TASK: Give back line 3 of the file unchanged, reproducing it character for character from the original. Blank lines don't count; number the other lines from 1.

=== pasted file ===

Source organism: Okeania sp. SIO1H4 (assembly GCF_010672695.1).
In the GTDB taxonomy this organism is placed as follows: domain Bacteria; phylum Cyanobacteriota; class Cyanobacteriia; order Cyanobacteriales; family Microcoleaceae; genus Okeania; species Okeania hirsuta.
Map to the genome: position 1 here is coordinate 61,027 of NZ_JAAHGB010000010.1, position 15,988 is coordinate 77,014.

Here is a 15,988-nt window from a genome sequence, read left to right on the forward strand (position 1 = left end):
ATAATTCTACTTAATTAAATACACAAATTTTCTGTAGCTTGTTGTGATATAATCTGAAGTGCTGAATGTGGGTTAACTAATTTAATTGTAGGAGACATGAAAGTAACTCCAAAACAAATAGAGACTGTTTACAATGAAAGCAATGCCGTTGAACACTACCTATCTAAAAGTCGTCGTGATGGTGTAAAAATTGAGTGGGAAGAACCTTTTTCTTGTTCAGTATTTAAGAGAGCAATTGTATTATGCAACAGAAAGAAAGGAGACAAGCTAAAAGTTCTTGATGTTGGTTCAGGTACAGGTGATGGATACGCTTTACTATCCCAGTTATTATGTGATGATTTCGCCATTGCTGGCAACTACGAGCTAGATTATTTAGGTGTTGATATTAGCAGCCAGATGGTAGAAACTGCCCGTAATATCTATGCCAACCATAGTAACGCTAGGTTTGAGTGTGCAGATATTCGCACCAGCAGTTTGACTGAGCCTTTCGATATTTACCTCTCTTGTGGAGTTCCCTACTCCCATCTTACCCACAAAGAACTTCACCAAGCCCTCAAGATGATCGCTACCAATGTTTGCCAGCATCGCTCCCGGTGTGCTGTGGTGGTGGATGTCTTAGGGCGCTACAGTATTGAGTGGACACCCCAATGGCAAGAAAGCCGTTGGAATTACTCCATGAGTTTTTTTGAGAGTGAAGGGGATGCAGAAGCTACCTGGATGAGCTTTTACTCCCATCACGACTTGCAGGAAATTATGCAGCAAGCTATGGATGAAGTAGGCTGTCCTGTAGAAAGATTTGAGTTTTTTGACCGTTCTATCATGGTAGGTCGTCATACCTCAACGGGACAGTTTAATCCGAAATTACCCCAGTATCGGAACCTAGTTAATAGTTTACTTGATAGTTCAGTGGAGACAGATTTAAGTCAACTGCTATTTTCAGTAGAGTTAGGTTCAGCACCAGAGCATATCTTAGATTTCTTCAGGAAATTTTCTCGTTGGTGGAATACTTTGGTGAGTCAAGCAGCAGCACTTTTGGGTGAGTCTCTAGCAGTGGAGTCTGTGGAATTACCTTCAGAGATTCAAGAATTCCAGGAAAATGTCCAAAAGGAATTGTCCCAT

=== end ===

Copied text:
Map to the genome: position 1 here is coordinate 61,027 of NZ_JAAHGB010000010.1, position 15,988 is coordinate 77,014.